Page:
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      1. I suspected there was a gut feeling involved, but was curious about the nature of it, what form it took. Sounds like you have a point where your “doubts” about plot and character motives are diminished, and that’s the key.

        Thank you for sharing.

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  3. Sounds like you have research down to an art! I once found a video reconstruction of what Paris would have sounded like in the 18th Century. (I was writing a graduate paper arguing that William Blake wasn’t insane, just having hallucinations caused by ultrasonic vibrations in London at the time … obviously I had way too much fun in that class.) And that video was by far the most exciting source I ever used for a research paper! These are such great suggestions!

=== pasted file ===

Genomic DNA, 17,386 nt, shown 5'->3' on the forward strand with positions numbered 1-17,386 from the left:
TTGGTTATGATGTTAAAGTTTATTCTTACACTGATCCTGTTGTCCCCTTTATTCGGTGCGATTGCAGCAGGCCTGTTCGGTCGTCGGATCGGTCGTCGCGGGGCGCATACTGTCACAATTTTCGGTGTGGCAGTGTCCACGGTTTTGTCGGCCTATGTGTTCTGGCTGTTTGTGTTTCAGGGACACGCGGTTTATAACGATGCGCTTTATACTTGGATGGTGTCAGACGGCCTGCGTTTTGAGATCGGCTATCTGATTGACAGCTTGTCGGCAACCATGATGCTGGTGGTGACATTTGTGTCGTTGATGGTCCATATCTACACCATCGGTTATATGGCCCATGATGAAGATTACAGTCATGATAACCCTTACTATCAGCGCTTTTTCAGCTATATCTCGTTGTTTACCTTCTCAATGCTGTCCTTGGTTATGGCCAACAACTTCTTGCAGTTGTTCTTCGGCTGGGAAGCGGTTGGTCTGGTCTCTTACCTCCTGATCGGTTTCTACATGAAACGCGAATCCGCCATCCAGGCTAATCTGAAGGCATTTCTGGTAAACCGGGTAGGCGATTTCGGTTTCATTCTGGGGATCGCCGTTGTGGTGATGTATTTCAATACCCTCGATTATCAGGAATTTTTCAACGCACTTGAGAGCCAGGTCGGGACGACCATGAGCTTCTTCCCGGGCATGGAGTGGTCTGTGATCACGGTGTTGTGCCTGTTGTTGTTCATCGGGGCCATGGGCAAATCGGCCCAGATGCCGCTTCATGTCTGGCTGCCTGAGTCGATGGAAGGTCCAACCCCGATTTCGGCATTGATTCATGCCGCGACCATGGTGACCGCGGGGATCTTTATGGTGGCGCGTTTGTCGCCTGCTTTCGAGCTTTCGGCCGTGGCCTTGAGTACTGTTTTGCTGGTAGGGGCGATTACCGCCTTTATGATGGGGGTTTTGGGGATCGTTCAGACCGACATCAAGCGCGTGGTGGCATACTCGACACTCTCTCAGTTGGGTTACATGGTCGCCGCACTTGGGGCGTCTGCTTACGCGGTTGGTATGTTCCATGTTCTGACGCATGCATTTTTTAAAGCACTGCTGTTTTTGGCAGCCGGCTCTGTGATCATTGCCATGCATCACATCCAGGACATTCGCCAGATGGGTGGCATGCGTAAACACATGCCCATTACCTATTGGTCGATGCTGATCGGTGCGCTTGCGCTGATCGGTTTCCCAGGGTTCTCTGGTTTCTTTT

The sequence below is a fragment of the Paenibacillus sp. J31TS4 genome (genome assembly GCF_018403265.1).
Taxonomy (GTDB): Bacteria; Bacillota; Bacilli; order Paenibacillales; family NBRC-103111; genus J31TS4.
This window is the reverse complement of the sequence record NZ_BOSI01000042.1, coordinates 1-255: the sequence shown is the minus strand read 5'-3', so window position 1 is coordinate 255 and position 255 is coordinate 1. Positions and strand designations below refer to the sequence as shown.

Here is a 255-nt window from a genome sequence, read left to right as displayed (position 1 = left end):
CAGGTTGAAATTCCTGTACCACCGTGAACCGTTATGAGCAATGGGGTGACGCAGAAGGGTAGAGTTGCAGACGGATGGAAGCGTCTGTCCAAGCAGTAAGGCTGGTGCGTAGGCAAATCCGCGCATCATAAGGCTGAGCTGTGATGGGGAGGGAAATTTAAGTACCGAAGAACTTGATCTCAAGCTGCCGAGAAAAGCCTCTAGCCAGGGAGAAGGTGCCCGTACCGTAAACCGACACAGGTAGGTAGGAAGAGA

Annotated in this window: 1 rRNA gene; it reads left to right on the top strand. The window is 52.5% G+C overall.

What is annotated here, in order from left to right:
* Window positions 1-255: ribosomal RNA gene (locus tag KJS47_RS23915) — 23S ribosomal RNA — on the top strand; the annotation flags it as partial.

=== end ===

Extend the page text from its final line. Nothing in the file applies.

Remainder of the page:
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  4. Thank you for so clearly outlining how you do this. I’m working on a historically-based short story and am feeling overwhelmed with the research. It’s helpful to see the way you identify specific subjects, then identify key sources, then set an estimated amount of time.

    I am curious about your note-taking process. I’m also curious about how much you had structured the plot prior to beginning the research verses how much the research itself informed the plot.

    Thank you for sharing what you do. Cheers!

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  5. Good post Marian – I travelled to remote Brittany to find the castle where Henry VII spent his exile. (It only had a few pages in the book but was worth it for authenticity.)